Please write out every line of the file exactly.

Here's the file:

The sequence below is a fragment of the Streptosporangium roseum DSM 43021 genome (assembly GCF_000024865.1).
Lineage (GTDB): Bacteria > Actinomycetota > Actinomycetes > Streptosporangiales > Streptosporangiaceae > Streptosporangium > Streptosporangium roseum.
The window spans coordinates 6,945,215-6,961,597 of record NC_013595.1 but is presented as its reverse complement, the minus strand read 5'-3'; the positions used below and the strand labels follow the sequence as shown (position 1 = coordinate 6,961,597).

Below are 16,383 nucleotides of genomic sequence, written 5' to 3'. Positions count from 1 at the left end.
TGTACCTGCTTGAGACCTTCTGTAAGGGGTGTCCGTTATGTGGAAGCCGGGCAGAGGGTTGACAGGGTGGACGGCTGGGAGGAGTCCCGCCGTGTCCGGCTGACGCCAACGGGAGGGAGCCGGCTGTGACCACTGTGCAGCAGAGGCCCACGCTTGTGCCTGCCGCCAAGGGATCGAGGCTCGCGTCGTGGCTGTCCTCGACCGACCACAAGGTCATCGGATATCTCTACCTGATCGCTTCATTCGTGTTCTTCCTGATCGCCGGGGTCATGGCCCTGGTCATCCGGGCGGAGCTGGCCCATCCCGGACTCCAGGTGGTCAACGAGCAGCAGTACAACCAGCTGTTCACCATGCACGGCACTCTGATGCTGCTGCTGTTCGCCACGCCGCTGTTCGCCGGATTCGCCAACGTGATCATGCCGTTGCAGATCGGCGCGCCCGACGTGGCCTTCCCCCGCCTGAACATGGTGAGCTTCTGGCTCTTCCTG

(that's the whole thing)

The sequence below is a fragment of the Streptosporangium roseum DSM 43021 genome (assembly GCF_000024865.1).
Lineage (GTDB): Bacteria > Actinomycetota > Actinomycetes > Streptosporangiales > Streptosporangiaceae > Streptosporangium > Streptosporangium roseum.
The window spans coordinates 6,945,215-6,961,597 of record NC_013595.1 but is presented as its reverse complement, the minus strand read 5'-3'; the positions used below and the strand labels follow the sequence as shown (position 1 = coordinate 6,961,597).

Below are 16,383 nucleotides of genomic sequence, written 5' to 3'. Positions count from 1 at the left end.
TGTACCTGCTTGAGACCTTCTGTAAGGGGTGTCCGTTATGTGGAAGCCGGGCAGAGGGTTGACAGGGTGGACGGCTGGGAGGAGTCCCGCCGTGTCCGGCTGACGCCAACGGGAGGGAGCCGGCTGTGACCACTGTGCAGCAGAGGCCCACGCTTGTGCCTGCCGCCAAGGGATCGAGGCTCGCGTCGTGGCTGTCCTCGACCGACCACAAGGTCATCGGATATCTCTACCTGATCGCTTCATTCGTGTTCTTCCTGATCGCCGGGGTCATGGCCCTGGTCATCCGGGCGGAGCTGGCCCATCCCGGACTCCAGGTGGTCAACGAGCAGCAGTACAACCAGCTGTTCACCATGCACGGCACTCTGATGCTGCTGCTGTTCGCCACGCCGCTGTTCGCCGGATTCGCCAACGTGATCATGCCGTTGCAGATCGGCGCGCCCGACGTGGCCTTCCCCCGCCTGAACATGGTGAGCTTCTGGCTCTTCCTG